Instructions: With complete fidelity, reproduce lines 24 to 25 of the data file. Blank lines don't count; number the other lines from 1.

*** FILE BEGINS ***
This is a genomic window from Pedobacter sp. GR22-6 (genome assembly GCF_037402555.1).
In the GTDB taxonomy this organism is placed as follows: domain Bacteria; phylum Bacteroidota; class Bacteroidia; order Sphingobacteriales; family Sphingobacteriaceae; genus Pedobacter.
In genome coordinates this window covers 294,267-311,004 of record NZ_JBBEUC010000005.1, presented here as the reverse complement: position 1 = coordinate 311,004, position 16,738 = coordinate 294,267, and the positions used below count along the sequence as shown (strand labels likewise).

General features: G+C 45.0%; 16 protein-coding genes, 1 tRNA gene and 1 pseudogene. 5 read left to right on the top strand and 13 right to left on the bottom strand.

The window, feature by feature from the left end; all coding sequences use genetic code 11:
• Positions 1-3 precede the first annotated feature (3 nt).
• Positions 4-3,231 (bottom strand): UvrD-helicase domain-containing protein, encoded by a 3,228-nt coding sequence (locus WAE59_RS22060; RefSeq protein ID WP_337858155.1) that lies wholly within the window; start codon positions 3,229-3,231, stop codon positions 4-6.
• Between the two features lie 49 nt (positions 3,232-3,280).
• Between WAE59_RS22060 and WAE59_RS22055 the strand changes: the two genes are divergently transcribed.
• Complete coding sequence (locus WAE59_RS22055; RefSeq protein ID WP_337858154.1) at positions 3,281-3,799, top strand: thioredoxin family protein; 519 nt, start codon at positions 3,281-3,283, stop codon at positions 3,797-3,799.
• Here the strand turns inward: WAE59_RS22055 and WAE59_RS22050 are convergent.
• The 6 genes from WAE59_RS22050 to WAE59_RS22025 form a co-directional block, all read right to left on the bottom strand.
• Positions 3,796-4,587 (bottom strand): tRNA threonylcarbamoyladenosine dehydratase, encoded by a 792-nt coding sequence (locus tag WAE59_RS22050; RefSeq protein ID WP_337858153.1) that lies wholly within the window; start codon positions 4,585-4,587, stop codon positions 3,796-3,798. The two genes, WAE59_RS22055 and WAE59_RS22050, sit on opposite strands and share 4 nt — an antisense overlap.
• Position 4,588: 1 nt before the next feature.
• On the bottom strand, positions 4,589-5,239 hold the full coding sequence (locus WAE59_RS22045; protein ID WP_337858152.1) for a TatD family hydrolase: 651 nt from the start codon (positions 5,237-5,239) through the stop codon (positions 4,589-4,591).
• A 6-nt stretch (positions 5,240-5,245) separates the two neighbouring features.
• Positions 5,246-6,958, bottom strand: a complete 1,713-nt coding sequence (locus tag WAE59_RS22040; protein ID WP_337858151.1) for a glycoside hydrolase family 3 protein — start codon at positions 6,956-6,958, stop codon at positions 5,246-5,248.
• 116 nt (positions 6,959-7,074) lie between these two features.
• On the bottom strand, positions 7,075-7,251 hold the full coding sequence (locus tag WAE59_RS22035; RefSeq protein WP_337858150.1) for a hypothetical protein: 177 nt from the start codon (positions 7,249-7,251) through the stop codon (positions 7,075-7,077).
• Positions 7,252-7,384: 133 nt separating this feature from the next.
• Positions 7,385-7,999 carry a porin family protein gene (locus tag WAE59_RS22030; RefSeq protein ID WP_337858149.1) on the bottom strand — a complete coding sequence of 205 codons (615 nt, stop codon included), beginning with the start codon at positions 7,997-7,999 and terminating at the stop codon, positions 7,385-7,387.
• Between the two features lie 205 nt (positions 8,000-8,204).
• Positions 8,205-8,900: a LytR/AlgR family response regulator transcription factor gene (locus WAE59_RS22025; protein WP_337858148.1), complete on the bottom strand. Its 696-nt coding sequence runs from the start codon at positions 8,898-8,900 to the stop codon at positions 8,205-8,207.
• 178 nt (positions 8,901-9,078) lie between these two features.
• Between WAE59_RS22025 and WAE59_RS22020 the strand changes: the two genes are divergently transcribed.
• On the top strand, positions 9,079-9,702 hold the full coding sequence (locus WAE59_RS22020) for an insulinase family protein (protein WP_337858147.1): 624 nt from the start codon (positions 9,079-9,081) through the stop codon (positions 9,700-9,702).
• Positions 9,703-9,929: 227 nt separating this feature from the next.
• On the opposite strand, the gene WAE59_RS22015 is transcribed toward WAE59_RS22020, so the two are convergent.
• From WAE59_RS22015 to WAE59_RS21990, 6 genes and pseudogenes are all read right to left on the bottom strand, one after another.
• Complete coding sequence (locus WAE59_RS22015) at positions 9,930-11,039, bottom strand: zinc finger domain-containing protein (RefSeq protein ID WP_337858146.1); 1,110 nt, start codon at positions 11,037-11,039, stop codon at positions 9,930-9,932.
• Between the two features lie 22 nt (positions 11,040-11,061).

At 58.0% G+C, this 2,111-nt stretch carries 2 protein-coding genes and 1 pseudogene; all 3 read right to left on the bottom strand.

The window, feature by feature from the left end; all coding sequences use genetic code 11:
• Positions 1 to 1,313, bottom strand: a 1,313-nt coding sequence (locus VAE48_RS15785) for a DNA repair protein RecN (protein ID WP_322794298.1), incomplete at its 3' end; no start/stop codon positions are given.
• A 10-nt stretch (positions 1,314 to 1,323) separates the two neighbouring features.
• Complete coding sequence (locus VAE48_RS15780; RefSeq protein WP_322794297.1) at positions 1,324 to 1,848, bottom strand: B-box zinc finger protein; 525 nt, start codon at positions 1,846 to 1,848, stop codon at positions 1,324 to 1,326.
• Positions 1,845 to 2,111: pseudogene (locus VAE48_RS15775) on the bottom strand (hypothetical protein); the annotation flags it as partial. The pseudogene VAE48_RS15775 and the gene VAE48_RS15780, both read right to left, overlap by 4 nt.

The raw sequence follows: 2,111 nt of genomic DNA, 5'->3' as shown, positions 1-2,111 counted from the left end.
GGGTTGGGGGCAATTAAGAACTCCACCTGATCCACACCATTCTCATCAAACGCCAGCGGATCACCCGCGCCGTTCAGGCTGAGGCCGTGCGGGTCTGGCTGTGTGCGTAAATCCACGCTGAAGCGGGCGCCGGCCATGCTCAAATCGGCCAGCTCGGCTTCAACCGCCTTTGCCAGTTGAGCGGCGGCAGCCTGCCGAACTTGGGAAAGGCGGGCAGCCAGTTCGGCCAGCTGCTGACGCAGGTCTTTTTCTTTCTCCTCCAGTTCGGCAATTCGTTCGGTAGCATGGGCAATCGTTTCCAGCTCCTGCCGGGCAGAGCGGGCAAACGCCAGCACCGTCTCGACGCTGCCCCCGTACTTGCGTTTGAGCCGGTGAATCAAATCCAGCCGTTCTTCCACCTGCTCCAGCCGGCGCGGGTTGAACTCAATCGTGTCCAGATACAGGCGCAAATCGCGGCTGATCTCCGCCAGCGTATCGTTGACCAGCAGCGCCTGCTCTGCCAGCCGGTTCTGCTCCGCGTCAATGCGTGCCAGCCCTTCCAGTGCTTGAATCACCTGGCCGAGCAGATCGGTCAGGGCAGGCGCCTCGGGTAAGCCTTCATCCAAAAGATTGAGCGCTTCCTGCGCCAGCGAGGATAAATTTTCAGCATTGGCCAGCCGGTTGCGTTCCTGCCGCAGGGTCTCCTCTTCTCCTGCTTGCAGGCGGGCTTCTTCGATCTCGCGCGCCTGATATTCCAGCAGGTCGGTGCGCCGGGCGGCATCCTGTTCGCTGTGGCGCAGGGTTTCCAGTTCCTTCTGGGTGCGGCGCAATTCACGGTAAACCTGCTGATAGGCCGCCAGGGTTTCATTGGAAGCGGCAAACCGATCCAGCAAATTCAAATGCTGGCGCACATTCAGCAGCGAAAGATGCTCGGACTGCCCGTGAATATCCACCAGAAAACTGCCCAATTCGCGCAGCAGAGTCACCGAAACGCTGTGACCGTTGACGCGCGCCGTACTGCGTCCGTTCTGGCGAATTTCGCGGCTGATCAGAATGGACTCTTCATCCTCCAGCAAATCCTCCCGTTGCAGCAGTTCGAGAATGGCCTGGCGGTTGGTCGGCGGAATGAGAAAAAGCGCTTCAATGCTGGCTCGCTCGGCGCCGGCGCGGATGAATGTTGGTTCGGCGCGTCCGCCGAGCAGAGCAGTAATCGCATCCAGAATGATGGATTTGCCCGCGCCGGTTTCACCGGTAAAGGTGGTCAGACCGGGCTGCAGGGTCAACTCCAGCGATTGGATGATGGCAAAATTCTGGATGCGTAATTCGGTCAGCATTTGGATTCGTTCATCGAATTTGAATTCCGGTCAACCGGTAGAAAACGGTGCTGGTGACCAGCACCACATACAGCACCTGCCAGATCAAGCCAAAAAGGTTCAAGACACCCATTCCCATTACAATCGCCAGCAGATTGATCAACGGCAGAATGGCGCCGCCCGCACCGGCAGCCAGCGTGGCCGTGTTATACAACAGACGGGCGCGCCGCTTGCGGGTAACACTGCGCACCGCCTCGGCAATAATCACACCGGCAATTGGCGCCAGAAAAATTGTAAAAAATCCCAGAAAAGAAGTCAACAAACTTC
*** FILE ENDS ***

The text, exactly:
• 178 nt (positions 8,901-9,078) lie between these two features.
• Between WAE59_RS22025 and WAE59_RS22020 the strand changes: the two genes are divergently transcribed.